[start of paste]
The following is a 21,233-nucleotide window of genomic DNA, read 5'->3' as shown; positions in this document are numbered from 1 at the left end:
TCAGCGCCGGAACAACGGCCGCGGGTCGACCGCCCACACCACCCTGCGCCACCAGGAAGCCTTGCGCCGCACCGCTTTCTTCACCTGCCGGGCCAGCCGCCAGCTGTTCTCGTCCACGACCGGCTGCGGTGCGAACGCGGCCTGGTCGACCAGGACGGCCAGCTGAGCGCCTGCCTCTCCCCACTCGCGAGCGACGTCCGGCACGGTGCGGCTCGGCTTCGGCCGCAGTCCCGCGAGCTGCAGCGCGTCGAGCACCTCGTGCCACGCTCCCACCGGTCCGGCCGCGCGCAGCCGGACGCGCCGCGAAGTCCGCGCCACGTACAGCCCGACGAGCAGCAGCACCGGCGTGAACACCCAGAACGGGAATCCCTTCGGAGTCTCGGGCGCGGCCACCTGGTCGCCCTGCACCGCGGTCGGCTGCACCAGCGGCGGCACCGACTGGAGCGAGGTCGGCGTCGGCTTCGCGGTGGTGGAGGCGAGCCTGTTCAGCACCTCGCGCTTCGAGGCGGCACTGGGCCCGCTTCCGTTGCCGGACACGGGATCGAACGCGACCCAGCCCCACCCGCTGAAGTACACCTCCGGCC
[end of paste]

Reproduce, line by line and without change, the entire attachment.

The following is a 21,233-nucleotide window of genomic DNA, read 5'->3' as shown; positions in this document are numbered from 1 at the left end:
TCAGCGCCGGAACAACGGCCGCGGGTCGACCGCCCACACCACCCTGCGCCACCAGGAAGCCTTGCGCCGCACCGCTTTCTTCACCTGCCGGGCCAGCCGCCAGCTGTTCTCGTCCACGACCGGCTGCGGTGCGAACGCGGCCTGGTCGACCAGGACGGCCAGCTGAGCGCCTGCCTCTCCCCACTCGCGAGCGACGTCCGGCACGGTGCGGCTCGGCTTCGGCCGCAGTCCCGCGAGCTGCAGCGCGTCGAGCACCTCGTGCCACGCTCCCACCGGTCCGGCCGCGCGCAGCCGGACGCGCCGCGAAGTCCGCGCCACGTACAGCCCGACGAGCAGCAGCACCGGCGTGAACACCCAGAACGGGAATCCCTTCGGAGTCTCGGGCGCGGCCACCTGGTCGCCCTGCACCGCGGTCGGCTGCACCAGCGGCGGCACCGACTGGAGCGAGGTCGGCGTCGGCTTCGCGGTGGTGGAGGCGAGCCTGTTCAGCACCTCGCGCTTCGAGGCGGCACTGGGCCCGCTTCCGTTGCCGGACACGGGATCGAACGCGACCCAGCCCCACCCGCTGAAGTACACCTCCGGCC